Is your child curious and happy to explore new activities or environments?

Preschool children learn through exploring their world and you are their first teacher.

Ideas to develop this skill:

You can use everyday activities to encourage their curiosity. Trips out can become treasure hunts, looking for things on the way, or shopping can be a time to explore different foods and let your child ask questions. Your child probably asks a lot of questions, particularly “why?” questions. These may become tiresome at times, but when you answer these questions you are fulfilling their need for knowledge and it encourages them to ask more questions – which is the core of learning.  If you don’t know the answer – and let’s face it you will probably be asked some very random questions – then you can search for the answers with your child in books or on the internet.

Can your child use the toilet independently?

Using school toilets can be a big challenge for little people. Ensuring your child can use the toilet, wipe themselves clean, and wash their hands afterwards will help them to settle easily.

There is lots of advice and resources for supporting your child to learn these skills on Twinkl.com

It’s important to recognise that children conquer this skill at different times, and not to put pressure on your child. If the time comes to start school and they still need some support, you can talk to the classroom teacher, and also help your child find the words they will need to ask for help. Sitting on the toilet and shouting “finished” isn’t going to work! Little accidents are common for children in a new, exciting environment. Pack a spare set of underwear and make sure they know where it is.

Tip: Don’t pack new underwear that they have never seen before – they may deny that the pants belong to them and refuse to put them on!

Classroom skills

Other skills that can help your child in the classroom setting, and that you can start developing now include:

An awareness of the alphabet and the sound that letters make when spoken (this is called phonic sounds)

Ideas to develop this skill:

  • Learn the alphabet song together,
  • Share ABC books and talk together about the sounds of the letters in the objects that begin with that letter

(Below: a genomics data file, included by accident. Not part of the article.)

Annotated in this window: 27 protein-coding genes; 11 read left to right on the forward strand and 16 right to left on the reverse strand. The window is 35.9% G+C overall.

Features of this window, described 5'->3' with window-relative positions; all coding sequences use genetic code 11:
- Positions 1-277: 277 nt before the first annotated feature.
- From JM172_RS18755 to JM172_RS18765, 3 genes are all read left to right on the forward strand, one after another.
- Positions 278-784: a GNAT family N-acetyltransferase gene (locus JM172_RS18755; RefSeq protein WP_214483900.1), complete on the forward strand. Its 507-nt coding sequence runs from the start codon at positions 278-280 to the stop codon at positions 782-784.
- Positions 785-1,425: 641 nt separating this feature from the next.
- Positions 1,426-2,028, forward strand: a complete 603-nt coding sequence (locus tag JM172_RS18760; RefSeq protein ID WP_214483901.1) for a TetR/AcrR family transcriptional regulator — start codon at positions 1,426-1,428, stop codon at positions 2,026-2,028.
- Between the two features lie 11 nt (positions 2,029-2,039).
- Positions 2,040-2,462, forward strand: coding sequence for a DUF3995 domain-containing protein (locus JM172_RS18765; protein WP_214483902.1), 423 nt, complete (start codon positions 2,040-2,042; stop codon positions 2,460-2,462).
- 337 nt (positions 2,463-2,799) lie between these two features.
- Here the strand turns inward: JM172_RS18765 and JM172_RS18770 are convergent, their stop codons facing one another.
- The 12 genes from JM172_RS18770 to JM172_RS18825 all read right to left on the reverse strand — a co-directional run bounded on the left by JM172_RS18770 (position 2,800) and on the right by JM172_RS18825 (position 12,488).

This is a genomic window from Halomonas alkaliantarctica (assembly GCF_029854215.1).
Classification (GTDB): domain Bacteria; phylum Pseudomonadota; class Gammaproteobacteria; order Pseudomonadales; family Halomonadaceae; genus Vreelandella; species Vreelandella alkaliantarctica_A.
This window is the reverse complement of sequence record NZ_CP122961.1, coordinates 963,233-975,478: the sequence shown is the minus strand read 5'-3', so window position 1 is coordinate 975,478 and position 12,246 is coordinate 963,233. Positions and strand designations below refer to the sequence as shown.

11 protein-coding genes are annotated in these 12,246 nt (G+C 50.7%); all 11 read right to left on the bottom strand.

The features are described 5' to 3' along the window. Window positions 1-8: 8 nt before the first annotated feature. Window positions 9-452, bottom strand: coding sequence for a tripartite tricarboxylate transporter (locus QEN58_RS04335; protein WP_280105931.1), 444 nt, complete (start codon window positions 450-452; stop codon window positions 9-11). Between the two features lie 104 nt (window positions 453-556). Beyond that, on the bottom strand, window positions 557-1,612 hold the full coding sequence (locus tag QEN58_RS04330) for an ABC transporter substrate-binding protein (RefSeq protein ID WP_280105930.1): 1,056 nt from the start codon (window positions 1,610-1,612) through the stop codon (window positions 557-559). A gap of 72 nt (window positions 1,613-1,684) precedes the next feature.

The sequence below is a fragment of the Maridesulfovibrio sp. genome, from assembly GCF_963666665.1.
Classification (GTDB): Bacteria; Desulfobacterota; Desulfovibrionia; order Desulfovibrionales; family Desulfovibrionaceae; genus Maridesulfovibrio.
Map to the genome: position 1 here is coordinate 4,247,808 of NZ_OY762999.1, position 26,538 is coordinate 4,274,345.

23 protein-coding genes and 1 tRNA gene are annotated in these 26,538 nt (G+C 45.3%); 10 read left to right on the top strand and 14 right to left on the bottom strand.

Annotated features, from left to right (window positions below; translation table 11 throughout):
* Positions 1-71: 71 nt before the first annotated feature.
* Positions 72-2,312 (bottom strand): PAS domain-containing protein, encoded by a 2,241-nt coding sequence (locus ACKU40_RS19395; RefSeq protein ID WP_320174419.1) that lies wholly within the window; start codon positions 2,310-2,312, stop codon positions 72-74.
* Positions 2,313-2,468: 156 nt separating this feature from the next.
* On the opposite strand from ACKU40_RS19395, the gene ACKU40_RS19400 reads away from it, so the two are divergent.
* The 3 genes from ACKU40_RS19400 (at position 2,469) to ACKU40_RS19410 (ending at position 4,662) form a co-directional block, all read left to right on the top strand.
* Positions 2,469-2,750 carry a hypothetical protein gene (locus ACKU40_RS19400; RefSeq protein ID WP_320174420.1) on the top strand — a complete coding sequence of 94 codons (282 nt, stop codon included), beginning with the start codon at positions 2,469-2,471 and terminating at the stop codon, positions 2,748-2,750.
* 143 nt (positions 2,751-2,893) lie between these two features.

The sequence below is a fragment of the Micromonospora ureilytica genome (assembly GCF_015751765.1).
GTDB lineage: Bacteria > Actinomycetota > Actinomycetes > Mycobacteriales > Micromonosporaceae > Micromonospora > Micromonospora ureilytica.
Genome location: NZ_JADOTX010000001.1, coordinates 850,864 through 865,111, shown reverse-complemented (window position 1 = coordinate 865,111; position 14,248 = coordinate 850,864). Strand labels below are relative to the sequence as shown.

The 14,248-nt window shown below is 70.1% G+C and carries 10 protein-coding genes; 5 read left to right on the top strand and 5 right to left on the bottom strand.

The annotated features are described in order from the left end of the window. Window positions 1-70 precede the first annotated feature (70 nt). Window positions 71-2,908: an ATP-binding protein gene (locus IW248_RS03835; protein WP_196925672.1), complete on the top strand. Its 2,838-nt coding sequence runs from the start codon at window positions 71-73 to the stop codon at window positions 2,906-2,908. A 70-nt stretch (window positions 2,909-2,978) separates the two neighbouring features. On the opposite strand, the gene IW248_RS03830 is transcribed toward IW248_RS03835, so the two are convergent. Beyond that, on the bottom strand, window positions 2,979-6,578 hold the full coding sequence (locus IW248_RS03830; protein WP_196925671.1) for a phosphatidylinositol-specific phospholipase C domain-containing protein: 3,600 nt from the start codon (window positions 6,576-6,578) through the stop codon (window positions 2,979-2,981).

• Play I-Spy using the sound of the letter

Being able to identify written numbers and being able to count a number of objects

There are endless ways in which you can encourage counting with your child. You can also be on the lookout for house numbers on your walks, or prices in shops.

Being able to identify their own name when written down

This will help your child recognise their coat peg, drawer or their own art work in school

Ideas to develop this skill:

  • Encourage your child to read their name whenever it is written down
  • Make a bedroom door sign together
  • Let your child help with labeling their items for pre-school/school

Being able to hold a pencil and make marks on paper

Pre-school girl colouring in

This doesn’t mean your child is expected to be able to write! Instead can they hold pencils and use them on paper. You can have lots of fun together drawing and creating imaginary worlds. A pencil is quite different from a crayon and requires more hand eye coordination, so practicing now can be really helpful.

Children this age love role play. Try role playing a classroom. You could pretend to arrive at school, go in and hang up a coat, then sit on the carpet ready for register/story. Ask your school how the morning usually unfolds so you can follow a similar pattern during play at home.

Further support:

School readiness leaflet - great advice and ideas

Pacey’s website has some amazing tips and resources

CBeebies - 7 tips to help prepare for primary school

BBC Bitesize - Is my child ready for school?  - Both have some great tips on what you can do over the summer to help your child get ready for school

Now your child is developing the skills to thrive in primary school, your next stage will be looking to apply for schools and thinking about your child actually starting. You can also visit our starting school page to support you on this next exciting stage.